If the abortion industry and their apologists would quit saying and doing things that remind us so much of the Nazi era, the similarities might become less obvious.
Stay tuned to FAB for more on GAP at the U of Kentucky. Read the Kentucky Kernel story here. Please go and add your own comments!
A group of Black women approached CBR volunteer Bryan McKinney at Northern Kentucky University (NKU). Bryan had joined us for the entire Kentucky GAP tour, along with his wife Christy and his 2-year-old daughter Elizabeth. What an awesome family!
Shirby Ferguson, President of the Black United Students (BUS), told Bryan that BUS officers and members had e-mailed and texted her about the Genocide Awareness Project (GAP) display. They were upset about the use of lynching photos in our display. Shirby said none of them had the courage to come out and speak with us, so she was there representing all of them.
Before long, Shirby and Bryan were engrossed in dialogue that lasted well over half an hour. Bryan explained that CBR’s entire operating philosophy comes from the King family. Dr. Martin Luther King, Jr. (MLK) said that America would never reject racism until America saw racism. Dr. King’s niece, Dr. Alveda King, now says that, in the same way, America will never reject abortion until America sees abortion.
MLK compared racial injustice to the Holocaust on many levels, particularly with respect the dehumanization of their intended victims. Additionally, MLK knew people needed to see pictures of racial injustice to understand the plight of the Black man, just like they needed to see pictures of the death camps to understand the horror of the Holocaust.
Once Bryan explained that MLK and other social reformers in US history had used images to help change hearts and minds, Shirby immediately changed her mind about our display. She had been pro-life already, but she had not understood why our display used the comparisons that we did. She stayed for over an hour to speak with other volunteers and staff members, accompanied by BUS members.
Bryan also mentioned that, as a white man, images of racial injustice were the closest he could ever come to understanding her personal connection with the injustice of racism. On the other hand, images of Holocaust victims were the closest she could ever come to understanding his personal connection with the Holocaust, a time during which several of Bryans relatives were killed.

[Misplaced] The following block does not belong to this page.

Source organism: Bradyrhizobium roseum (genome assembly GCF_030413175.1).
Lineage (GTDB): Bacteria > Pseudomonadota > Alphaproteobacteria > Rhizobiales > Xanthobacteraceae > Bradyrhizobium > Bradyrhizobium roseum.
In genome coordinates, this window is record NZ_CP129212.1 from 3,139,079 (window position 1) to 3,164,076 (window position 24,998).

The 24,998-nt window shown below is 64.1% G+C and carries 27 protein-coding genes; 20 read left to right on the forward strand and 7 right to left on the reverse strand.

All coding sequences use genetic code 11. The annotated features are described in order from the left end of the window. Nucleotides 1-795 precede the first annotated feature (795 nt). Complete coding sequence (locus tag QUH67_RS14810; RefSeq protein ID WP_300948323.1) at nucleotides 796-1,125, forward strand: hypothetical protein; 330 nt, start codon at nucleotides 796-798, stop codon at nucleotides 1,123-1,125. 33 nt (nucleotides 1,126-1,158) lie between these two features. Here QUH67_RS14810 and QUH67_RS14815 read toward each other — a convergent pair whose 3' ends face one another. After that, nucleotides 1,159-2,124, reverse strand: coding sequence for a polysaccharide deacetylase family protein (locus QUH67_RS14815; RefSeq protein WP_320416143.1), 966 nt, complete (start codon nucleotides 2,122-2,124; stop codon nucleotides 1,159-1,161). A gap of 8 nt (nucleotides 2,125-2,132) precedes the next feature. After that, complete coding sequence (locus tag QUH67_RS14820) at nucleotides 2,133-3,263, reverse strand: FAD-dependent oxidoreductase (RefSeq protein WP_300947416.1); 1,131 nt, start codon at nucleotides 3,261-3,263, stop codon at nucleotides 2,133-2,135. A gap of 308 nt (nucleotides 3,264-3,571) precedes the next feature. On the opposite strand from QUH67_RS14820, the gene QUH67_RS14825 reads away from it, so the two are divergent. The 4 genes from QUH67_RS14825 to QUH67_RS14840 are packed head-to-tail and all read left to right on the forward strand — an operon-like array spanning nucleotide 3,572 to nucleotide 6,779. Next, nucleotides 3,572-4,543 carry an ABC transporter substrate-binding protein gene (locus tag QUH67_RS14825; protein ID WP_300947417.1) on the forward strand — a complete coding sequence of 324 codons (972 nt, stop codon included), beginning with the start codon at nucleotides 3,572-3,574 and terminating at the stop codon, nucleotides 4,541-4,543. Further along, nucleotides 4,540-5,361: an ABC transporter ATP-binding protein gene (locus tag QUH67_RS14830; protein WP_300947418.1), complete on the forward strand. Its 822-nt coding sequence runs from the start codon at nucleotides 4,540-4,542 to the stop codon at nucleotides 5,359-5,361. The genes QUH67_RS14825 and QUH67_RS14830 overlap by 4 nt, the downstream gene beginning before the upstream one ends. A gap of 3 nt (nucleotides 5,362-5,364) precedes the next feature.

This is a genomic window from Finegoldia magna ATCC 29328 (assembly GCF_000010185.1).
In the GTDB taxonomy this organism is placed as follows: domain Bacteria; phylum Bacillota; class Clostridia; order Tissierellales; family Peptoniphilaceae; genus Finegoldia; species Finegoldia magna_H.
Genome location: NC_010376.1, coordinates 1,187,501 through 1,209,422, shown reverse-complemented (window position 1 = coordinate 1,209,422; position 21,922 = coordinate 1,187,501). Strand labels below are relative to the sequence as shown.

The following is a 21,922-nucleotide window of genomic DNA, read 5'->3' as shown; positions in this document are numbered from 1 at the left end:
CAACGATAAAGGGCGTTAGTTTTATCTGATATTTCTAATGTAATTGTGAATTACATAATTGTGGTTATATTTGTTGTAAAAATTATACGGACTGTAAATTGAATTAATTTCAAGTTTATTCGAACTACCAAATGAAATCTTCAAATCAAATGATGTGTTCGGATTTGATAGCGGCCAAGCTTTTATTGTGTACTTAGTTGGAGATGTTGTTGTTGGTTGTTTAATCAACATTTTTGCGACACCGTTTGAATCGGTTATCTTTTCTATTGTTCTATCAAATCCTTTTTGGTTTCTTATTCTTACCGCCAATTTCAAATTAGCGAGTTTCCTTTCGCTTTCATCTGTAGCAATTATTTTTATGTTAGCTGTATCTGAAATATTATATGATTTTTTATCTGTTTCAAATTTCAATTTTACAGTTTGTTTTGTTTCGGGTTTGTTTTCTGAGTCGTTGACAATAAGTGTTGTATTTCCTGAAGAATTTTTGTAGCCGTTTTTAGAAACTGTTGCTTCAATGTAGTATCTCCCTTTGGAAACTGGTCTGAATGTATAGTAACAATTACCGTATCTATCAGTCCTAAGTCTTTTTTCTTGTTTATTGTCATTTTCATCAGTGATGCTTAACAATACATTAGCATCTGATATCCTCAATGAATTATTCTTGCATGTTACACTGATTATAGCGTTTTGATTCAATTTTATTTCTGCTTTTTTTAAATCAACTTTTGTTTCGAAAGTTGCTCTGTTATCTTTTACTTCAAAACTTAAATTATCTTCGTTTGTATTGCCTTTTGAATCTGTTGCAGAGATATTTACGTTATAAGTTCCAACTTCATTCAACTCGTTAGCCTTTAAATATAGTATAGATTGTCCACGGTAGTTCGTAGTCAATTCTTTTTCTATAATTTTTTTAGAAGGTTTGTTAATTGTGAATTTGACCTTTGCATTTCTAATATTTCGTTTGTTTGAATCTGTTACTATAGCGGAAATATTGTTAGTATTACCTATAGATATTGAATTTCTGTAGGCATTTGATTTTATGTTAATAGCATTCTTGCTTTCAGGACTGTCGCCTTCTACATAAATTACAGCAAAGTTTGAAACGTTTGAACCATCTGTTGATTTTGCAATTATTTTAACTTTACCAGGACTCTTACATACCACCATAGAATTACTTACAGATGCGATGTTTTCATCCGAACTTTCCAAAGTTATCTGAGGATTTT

At Northern Kentucky University (NKU), we were treated to a steady stream of passersby who saw the pictures and were forced to think about abortion in a new way.
One such man said that there was no abortion in the Middle East, where he comes from. (We doubt that, by the way.) However, because abortion is legal in the USA, he had come to believe it must be OK. Seeing abortion pictures changed all of that. He told CBR Project Director Maggie Egger, “I hadn’t thought much about it, but it’s legal so I assumed it was okay. These pictures are terrible. You’ve really opened my eyes. Abortion is not okay.”
CBR volunteer Laurice Baddour spend several hours breaking down the pro-abortion protesters who showed up. She has a unique way of endearing herself to people by simply loving them, right where they stand. Several admitted to her that their signs of protest didn’t mean they completely supported abortion. One said, “I’m only holding this sign because my friend told me to!”
Please keep in your prayers a young man who saw the pictures and told CBR staffer Renee Kling that he had gotten a girl pregnant in his home country. Even though he knew abortion was horrible, he didn’t understand just how evil it was, so he and his girlfriend chose abortion. He said, “I carry that guilt with me.” Renee invited him to speak with Lisa, our post-abortive volunteer and showed him how to connect with people in the community who could help.
It’s important to show people what abortion really is, because until people feel uncomfortable about it, and realize what it really is, they’re not going to change. You are not going to get the laws changed, or people’s hearts changed.
So said Ella Beckman, President of Northern Right to Life (NRL), the student pro-life group at Northern Kentucky University (NKU). Ella is an excellent spokesperson, as you can see.
NKU was the first stop on our November tour through Kentucky, which will include stops at Berea College, Eastern Kentucky U, and the U of Kentucky (Lord willing). More about those later.
We are always amused at the arrogance of people who believe freedom of speech is for them alone, but not for anyone else who dares to disagree. Stephanie Knoll, an undecided freshman, was quoted in The Northerner (the student newspaper), “Whether or not people agree, abortion is their choice and they shouldn’t be trying to shove their opinions down everyone’s throats, especially not with images …”
In other words, killing a baby is OK, but to express your opinion against abortion is not OK. To support your opinion with evidence is even worse. Riiiiiight.